Archive for March, 2009
When older people get together there is something unflappable about them; you can see they’ve tasted all the heavy, bitter, spicy food of life, extracted it’s poisons, and will now spend 10 or 15 years in a state of perfect equilibrium and enviable morality. Irene Nemirovsky, Fire in the Blood
I have a few friends who are well into their eighties; women who have lived their lives thoroughly and enjoyed the amassed daily moments to their fullest extent. I love these women for what they are. There is wisdom in their advice, a sense of humor in their actions. They’ve come to terms with the destruction life has in store. Physical health and beauty deteriorating, husbands and friends lost to death or alzheimers, children and dear ones far away, their bodies betraying them daily. But their kindness, their compassion, their love survived every treachery and evolved into a beauty transcending the physical.
I know they have fears. Whenever I see them upset at their lack of control over their bodies, they fear for their dignity. For their self-respect and the respect, or lack of, others have for them. I like to remind them that their self-esteem need not suffer because their bodies fail. They are more than that. More than fragile bones and decrepit muscles. They are the light in the eyes, the smile on the lips, the love they exude.
Some have come to terms with death encroaching, others have not. But, I don’t believe it is death they fear, or maybe not as much; what they fear is their disappearance; the disappearance of their voices, their laughter, their memory. The fear of becoming a dusty one-dimensional photo. The cessation of their story.
And then the fear of eternity. Who is immune to that? So vast and unfathomable. Like grains of sand or stars in the night sky, or the seconds in a grandfather clock ticking away. And all that had been left undone and unsaid. All the mundane and not so mundane choices made daily that may or may not have purified the soul. Or whether their faith will pay off and they will be in the presence of God and their loved departed ones, or rotting away, first their flesh and then their bones.
And yes, for some the fear of death as well. Of what happens at that moment when this earthly life ends and the other begins. That transition from the mortal to the immortal. The termination of one and the beginning of another. How will it be? What will they feel? Where will their soul go and how will it get there?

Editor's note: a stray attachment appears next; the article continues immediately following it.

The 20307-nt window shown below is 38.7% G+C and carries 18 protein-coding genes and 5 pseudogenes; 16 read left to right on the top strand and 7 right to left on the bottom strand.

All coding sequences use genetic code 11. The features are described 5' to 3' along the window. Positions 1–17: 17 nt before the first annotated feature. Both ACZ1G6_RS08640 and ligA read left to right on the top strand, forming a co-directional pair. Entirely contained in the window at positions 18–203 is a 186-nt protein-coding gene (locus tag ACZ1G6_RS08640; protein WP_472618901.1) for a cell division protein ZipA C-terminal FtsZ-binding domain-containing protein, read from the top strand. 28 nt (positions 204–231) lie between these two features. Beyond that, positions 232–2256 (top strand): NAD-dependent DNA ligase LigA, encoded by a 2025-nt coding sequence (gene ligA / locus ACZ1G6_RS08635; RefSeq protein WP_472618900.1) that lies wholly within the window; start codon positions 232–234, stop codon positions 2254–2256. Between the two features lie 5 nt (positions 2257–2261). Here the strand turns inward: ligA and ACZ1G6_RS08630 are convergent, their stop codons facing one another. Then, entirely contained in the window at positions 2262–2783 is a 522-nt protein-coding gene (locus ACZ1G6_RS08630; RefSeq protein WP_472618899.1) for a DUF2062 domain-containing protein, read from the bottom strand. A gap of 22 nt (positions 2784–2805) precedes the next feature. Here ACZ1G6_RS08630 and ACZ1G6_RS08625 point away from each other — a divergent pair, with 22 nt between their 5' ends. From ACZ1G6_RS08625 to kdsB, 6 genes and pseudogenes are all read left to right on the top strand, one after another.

Yet, despite all these thoughts in their minds and in mine, I marvel at their depth, at the lives they’ve created, at their multi-dimensional facets, the little glimpses into the girls they were and the women they’ve become. So graceful, caring, resilient. And I look forward to my old age, not in despair but in hope; the hope that I’ll become like one of them, enduring and persevering.
I start trembling at the very thought of the unplanned and the unknown, but inevitable and unstoppable force with which parents leave traces in their children that, like traces of branding, can never be erased. Pascal Mercier
It seems like my little baby boy was just born, we had just been discharged from the hospital and were on our way home, the car packed with all types of necessities, our heads crammed with all kinds of practical advice we were already forgetting. Yet, in less than a week he’s turning nine. And in some ways, despite all our reading and all my prayers and all the advice we even now receive, we’re still just as clueless as we were then, and just as fearful of doing something that will scar them forever.
When I was young my grandmother used to say that children are our inheritance from the good Lord. As we receive them into our families, we inherit their dreams and their futures as well, neither of which we should take lightly. Now, fully an adult and a parent as well, I understand the magnitude of her words.
Responsibilities come and go, but this is one that stays with us. Years and years of preparing them for adulthood, making mistakes along the way, learning together (in my case, at least), yet knowing there’s nothing arbitrary about the values we try to instill in them. We hope to infuse their life with meaning and with joy. We try to be good examples, yet remain true to ourselves. And we get tired along the way, and wish to just give in and let things be.
There are inherent risks in all we do, in life itself. Sometimes the most we can offer is emotional safety. Because life nonchalantly goes on in it’s own way in a blatant disregard to our opinions and wishes, our duty to our children’s future is so vital and so much more rewarding than we can even anticipate.